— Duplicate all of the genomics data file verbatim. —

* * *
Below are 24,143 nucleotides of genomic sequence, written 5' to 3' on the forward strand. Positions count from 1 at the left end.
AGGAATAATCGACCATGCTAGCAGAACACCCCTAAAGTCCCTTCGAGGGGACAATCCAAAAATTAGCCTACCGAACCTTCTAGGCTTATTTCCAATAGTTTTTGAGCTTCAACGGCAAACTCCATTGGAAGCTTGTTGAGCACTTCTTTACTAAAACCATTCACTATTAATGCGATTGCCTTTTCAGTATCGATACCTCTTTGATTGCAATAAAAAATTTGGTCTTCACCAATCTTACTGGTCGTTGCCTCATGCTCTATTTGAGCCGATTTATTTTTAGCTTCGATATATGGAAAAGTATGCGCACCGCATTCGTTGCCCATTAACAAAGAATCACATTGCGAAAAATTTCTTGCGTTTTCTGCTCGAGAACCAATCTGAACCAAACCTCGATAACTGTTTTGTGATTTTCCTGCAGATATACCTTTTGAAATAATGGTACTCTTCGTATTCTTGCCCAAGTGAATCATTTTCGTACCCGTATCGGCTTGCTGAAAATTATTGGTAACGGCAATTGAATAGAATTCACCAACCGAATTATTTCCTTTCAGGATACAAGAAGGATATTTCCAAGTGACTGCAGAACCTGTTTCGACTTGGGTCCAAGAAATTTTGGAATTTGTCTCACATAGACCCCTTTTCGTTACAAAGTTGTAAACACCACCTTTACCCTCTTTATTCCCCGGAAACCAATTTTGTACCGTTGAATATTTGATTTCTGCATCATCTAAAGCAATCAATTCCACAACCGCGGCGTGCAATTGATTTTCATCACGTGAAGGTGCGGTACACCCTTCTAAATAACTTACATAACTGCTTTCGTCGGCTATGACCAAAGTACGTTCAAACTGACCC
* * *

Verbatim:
Below are 24,143 nucleotides of genomic sequence, written 5' to 3' on the forward strand. Positions count from 1 at the left end.
AGGAATAATCGACCATGCTAGCAGAACACCCCTAAAGTCCCTTCGAGGGGACAATCCAAAAATTAGCCTACCGAACCTTCTAGGCTTATTTCCAATAGTTTTTGAGCTTCAACGGCAAACTCCATTGGAAGCTTGTTGAGCACTTCTTTACTAAAACCATTCACTATTAATGCGATTGCCTTTTCAGTATCGATACCTCTTTGATTGCAATAAAAAATTTGGTCTTCACCAATCTTACTGGTCGTTGCCTCATGCTCTATTTGAGCCGATTTATTTTTAGCTTCGATATATGGAAAAGTATGCGCACCGCATTCGTTGCCCATTAACAAAGAATCACATTGCGAAAAATTTCTTGCGTTTTCTGCTCGAGAACCAATCTGAACCAAACCTCGATAACTGTTTTGTGATTTTCCTGCAGATATACCTTTTGAAATAATGGTACTCTTCGTATTCTTGCCCAAGTGAATCATTTTCGTACCCGTATCGGCTTGCTGAAAATTATTGGTAACGGCAATTGAATAGAATTCACCAACCGAATTATTTCCTTTCAGGATACAAGAAGGATATTTCCAAGTGACTGCAGAACCTGTTTCGACTTGGGTCCAAGAAATTTTGGAATTTGTCTCACATAGACCCCTTTTCGTTACAAAGTTGTAAACACCACCTTTACCCTCTTTATTCCCCGGAAACCAATTTTGTACCGTTGAATATTTGATTTCTGCATCATCTAAAGCAATCAATTCCACAACCGCGGCGTGCAATTGATTTTCATCACGTGAAGGTGCGGTACACCCTTCTAAATAACTTACATAACTGCTTTCGTCGGCTATGACCAAAGTACGTTCAAACTGACCC